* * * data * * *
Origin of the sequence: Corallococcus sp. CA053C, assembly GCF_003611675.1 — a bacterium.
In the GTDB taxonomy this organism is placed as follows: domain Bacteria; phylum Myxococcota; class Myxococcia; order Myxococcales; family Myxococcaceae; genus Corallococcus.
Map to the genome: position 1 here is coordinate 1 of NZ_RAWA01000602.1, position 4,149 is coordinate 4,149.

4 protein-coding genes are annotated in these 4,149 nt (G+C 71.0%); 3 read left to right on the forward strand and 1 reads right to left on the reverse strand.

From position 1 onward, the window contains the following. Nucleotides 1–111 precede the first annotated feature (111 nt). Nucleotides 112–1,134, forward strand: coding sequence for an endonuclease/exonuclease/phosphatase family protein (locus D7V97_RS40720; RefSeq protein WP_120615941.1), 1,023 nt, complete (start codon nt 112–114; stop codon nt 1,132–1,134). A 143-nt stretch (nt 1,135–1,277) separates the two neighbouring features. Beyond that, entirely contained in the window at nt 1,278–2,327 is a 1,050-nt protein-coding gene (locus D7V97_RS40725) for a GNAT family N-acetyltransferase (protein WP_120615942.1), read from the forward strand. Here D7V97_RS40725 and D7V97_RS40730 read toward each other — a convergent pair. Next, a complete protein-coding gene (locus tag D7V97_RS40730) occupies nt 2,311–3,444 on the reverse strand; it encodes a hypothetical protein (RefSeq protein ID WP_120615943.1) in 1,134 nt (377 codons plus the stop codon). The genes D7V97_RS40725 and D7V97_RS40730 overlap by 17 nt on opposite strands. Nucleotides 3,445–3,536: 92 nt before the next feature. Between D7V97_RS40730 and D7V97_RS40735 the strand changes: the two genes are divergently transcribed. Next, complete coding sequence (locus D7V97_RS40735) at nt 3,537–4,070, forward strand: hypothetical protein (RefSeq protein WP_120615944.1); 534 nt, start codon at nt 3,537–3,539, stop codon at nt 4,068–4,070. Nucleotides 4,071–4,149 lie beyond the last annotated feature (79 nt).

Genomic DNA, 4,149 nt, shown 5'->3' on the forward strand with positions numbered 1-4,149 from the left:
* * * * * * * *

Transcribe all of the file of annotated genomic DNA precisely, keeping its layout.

Origin of the sequence: Corallococcus sp. CA053C, assembly GCF_003611675.1 — a bacterium.
In the GTDB taxonomy this organism is placed as follows: domain Bacteria; phylum Myxococcota; class Myxococcia; order Myxococcales; family Myxococcaceae; genus Corallococcus.
Map to the genome: position 1 here is coordinate 1 of NZ_RAWA01000602.1, position 4,149 is coordinate 4,149.

4 protein-coding genes are annotated in these 4,149 nt (G+C 71.0%); 3 read left to right on the forward strand and 1 reads right to left on the reverse strand.

From position 1 onward, the window contains the following. Nucleotides 1–111 precede the first annotated feature (111 nt). Nucleotides 112–1,134, forward strand: coding sequence for an endonuclease/exonuclease/phosphatase family protein (locus D7V97_RS40720; RefSeq protein WP_120615941.1), 1,023 nt, complete (start codon nt 112–114; stop codon nt 1,132–1,134). A 143-nt stretch (nt 1,135–1,277) separates the two neighbouring features. Beyond that, entirely contained in the window at nt 1,278–2,327 is a 1,050-nt protein-coding gene (locus D7V97_RS40725) for a GNAT family N-acetyltransferase (protein WP_120615942.1), read from the forward strand. Here D7V97_RS40725 and D7V97_RS40730 read toward each other — a convergent pair. Next, a complete protein-coding gene (locus tag D7V97_RS40730) occupies nt 2,311–3,444 on the reverse strand; it encodes a hypothetical protein (RefSeq protein ID WP_120615943.1) in 1,134 nt (377 codons plus the stop codon). The genes D7V97_RS40725 and D7V97_RS40730 overlap by 17 nt on opposite strands. Nucleotides 3,445–3,536: 92 nt before the next feature. Between D7V97_RS40730 and D7V97_RS40735 the strand changes: the two genes are divergently transcribed. Next, complete coding sequence (locus D7V97_RS40735) at nt 3,537–4,070, forward strand: hypothetical protein (RefSeq protein WP_120615944.1); 534 nt, start codon at nt 3,537–3,539, stop codon at nt 4,068–4,070. Nucleotides 4,071–4,149 lie beyond the last annotated feature (79 nt).

Genomic DNA, 4,149 nt, shown 5'->3' on the forward strand with positions numbered 1-4,149 from the left: